My son does report some annoying SJW posing and aggrievements on campus, predictable at any liberal arts college these days, but the instructive difference here is the posture of the President and the faculty. They are not there to parent, patrol, or to acquiesce. They come to Bard to inquire and instruct.

        • Posted November 2, 2017 at 6:48 am | Permalink

          Wonderful. I am very happy for you and your son.

  6. S Forbes 2011
    Posted November 1, 2017 at 2:19 pm | Permalink

    “unless each generation hears and discusses the offensive arguments of the previous generation, they’ll forget not only those arguments, but also how to refute them.”

    Part of the problem of today’s SJW’s is that too many are intellectually lazy. In defence of suppression of speech they don’t like, I have seen the argument that they should not have to waste their time to do the work to refute the ideas they find odious. It’s better just to suppress them. Seriously.

    In the spirit of Jerry I too quote a lyric – the modern university should ask the question: “What have I become” (J. Cash).

    Scott Forbes

    • Michiel
      Posted November 2, 2017 at 3:32 am | Permalink

      Indeed, it’s actually part of the postmodern SJW mode of thought (if you can call it that). If all experience is subjective and there are no objective facts, why waste time thinking and arguing? Not to mention the SJW doctrine is so innately contradictory (if everything is subjective, how can they be so certain about their own point of view?) that even thinking about it for a few minutes gives you a headache.

      It’s truly becoming more and more like a religion, where it’s followers simply “know” and have faith in the doctrines, and actively try to dissuade people from actually thinking or arguing about said doctrines.

      • Posted November 2, 2017 at 1:08 pm | Permalink

        I’ve asked people who disdain truth to tell me what they are doing when they write or speak in indicative sentences. Nobody has been able to tell me.

    • Posted November 2, 2017 at 6:58 am | Permalink

      They are also historically illiterate.

      I took engineering at university, so I had very little time for liberal arts courses. The few I took I got straight As in: I loved them.

      Since I graduated, I have pretty assiduously read myself up on history. It has been incredibly valuable in evaluating current events. And it has shown me that this has all been done before. All this political BS we are getting now? Heard it all before.

      Putin’s shit? He could have Hitler’s speech writer(s).

      Trump’s shit? Right out of the 1920s.

      • Posted November 2, 2017 at 1:12 pm | Permalink

        Which is amazing (the historical illiteracy) , since historical sensitivity is supposed to be a strength of the humanities and (to a lesser degree) the social sciences. Of course, I’ve seen that as soon as the pomos etc. start doing history of science or philosophy, for example. Someone asked my ancient philosophy professor something like: “So, what do you think of Heidegger’s translations of Plato or the preSocratics?” (Heidegger is of course a precursor to many of the pomos because he too disdained – or pretended to -truth and evidence and science and even logic.) The answer was, needless to say, “Often fraudulent.”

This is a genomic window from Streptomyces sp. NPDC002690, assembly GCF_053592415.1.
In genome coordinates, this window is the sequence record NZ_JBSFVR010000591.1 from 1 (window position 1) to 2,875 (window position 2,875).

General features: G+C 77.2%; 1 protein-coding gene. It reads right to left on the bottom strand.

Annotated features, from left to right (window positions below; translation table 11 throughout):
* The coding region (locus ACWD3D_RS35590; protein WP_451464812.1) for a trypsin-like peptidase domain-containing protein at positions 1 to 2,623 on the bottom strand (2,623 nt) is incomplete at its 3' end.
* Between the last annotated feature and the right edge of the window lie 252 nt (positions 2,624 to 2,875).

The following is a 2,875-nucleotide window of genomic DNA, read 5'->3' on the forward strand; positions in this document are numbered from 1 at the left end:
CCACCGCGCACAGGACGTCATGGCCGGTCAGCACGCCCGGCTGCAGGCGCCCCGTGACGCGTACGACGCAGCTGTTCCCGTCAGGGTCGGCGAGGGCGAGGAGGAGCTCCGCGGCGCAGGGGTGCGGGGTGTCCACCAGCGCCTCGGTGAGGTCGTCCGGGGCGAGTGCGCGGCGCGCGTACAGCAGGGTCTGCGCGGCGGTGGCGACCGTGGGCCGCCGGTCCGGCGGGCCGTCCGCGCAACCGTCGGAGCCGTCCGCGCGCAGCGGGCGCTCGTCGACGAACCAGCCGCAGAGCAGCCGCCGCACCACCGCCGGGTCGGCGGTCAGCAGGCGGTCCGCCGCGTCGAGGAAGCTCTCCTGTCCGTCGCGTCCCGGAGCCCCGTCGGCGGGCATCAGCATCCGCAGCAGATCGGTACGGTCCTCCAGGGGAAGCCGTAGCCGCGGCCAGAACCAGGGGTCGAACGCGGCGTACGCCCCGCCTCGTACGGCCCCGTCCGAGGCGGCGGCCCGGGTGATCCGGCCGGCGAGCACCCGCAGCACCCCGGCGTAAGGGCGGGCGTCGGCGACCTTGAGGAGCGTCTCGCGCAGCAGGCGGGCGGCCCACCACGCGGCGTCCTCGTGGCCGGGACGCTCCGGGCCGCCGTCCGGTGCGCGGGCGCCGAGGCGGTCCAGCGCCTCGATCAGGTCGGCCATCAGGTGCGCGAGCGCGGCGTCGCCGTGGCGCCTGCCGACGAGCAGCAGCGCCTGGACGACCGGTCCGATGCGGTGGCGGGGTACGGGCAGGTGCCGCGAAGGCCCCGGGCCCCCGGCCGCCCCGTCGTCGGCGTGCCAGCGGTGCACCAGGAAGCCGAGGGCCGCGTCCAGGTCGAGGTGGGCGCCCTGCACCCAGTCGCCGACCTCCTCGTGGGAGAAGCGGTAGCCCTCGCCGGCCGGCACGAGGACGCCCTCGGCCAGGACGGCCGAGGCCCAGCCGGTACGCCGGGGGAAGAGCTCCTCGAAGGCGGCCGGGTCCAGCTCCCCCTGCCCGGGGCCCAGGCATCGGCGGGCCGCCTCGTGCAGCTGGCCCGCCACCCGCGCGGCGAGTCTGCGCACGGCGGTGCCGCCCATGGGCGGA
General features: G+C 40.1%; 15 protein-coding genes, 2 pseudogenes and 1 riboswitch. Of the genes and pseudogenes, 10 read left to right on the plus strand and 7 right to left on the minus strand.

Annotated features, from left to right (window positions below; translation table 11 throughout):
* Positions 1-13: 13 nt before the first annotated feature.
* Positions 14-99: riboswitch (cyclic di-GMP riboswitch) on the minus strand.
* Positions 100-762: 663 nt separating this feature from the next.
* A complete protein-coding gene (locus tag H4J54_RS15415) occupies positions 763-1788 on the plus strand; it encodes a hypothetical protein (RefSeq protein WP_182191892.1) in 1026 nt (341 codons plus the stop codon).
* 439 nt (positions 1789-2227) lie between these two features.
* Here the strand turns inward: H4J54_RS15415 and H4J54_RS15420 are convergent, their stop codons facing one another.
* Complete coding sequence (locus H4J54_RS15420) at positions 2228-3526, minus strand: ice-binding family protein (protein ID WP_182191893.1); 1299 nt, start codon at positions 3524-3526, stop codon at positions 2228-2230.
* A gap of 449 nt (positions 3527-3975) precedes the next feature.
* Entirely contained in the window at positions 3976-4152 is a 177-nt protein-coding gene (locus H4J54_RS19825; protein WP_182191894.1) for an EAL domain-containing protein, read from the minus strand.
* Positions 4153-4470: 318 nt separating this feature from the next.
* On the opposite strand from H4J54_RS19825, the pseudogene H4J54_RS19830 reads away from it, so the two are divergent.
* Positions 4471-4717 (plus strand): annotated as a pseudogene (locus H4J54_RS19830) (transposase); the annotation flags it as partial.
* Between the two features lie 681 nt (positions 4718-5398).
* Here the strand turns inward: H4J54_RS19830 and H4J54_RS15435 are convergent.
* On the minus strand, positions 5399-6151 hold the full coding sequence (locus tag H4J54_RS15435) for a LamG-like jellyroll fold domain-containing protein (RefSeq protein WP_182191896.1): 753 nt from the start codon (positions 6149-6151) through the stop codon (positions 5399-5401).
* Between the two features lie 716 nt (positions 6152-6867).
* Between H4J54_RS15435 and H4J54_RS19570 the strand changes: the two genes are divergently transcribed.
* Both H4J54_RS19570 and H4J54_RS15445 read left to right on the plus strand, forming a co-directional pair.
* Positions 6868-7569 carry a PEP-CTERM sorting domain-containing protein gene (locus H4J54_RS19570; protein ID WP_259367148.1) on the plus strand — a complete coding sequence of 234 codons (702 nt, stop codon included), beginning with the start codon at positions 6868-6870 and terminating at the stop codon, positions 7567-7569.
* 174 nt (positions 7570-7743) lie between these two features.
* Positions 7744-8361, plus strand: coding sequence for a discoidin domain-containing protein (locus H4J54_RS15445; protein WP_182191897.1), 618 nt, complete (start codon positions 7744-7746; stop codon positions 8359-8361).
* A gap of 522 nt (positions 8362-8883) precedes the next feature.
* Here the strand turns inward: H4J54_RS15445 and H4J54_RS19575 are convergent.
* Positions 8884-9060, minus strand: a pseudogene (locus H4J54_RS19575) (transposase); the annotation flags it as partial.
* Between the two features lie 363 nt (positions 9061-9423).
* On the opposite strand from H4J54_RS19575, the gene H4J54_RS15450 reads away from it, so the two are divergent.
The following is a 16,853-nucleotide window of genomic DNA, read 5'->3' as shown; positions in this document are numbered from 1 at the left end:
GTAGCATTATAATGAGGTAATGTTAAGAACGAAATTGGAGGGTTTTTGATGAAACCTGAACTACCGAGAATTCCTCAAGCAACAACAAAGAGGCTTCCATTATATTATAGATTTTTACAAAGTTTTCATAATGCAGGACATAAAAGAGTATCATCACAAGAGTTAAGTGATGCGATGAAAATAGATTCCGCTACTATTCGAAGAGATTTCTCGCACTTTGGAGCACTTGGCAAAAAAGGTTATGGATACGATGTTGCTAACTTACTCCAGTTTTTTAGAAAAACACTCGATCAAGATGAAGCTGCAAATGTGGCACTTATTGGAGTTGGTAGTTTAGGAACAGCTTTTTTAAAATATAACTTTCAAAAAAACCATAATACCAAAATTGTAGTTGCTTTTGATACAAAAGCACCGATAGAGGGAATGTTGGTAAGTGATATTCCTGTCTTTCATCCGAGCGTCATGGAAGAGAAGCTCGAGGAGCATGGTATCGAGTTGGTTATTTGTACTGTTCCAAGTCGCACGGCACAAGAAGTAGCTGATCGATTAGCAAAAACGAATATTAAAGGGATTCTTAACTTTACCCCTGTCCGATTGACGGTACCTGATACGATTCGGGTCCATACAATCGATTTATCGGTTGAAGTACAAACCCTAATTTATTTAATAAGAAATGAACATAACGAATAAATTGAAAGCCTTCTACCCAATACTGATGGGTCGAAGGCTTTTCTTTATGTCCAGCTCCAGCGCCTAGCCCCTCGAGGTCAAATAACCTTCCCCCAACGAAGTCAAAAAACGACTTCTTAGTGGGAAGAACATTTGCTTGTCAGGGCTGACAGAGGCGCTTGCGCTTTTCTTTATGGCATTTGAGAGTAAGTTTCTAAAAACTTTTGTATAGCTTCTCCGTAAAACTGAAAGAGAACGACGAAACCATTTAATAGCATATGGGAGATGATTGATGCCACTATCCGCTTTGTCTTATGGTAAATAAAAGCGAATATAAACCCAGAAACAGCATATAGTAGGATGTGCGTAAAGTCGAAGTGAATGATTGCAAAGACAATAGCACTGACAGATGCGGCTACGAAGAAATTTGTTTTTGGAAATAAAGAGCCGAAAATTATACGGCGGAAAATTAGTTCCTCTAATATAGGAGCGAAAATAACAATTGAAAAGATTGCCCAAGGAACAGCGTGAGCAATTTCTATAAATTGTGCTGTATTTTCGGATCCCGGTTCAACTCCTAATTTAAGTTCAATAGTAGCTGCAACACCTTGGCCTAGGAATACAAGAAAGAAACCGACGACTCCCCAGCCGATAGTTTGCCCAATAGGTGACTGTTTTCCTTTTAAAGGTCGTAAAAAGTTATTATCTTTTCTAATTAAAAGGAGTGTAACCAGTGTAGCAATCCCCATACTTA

7. Dave
    Posted November 1, 2017 at 2:23 pm | Permalink

    You almost have to laugh when you read the 56 Offendobots warning of “….the special dangers posed by race-based ideologies.” If they’re referring to Intersectionality, Critical Race Theory, “Toxic Whiteness”, “White privilege” and all the other doctrines of the SJW cult, then I have to agree with them. All of those scare me far more than a guy who merely objects to Frau Merkel letting 800,000 Middle Eastern “refugees” into the country without asking the German people first.

    • Simon
      Posted November 2, 2017 at 12:48 pm | Permalink

      The Left labours under the unshakeable delusion that evil is a right wing thing and that the litany of communist/Marxist authoritarian mass murderers were not true leftys at all. The likes of David Pakman argue that Stalin’s excesses were really right wing in character. It’s just simple circular logic. Left good, right bad, Stalin bad therefore Stalin right wing. The 20th century showed quite convincingly that collectivist ideologies end up being authoritarian.

      To bring this back on topic, with all of the bickering about whether the “far right” (or moderates as they sometimes are in reality) deserve a hearing and the dangers of right wing extremism, it seems to have escaped general notice that left wing ideologies have even more blood on their hands and they have a much stronger institutional foothold right now. Freedom of speech is a major pillar of the system which allows disparate groups to feel engaged in the political process. The skewing of public discourse to the left has engendered legitimate grievances and feelings of marginalisation on the right, particularly amongst the working class. The result is political destabilisation.

  8. Ken Kukec
    Posted November 1, 2017 at 2:24 pm | Permalink

    I thought the far left had a beef with H. Arendt because of her hook-up with Heidegger, and his Nazi connections.

    Christ, sometimes I feel like a time-capsule for all the old, 20th-century left-wing grudges and grievances, and even I need a scorecard to keep this shit straight. 🙂

    • Posted November 2, 2017 at 8:25 am | Permalink

      Me too.

      • Diane G.
        Posted November 3, 2017 at 4:43 am | Permalink

        And I.

        • Diane G.
          Posted November 3, 2017 at 5:17 am | Permalink

          And sub.

    • Posted November 2, 2017 at 1:15 pm | Permalink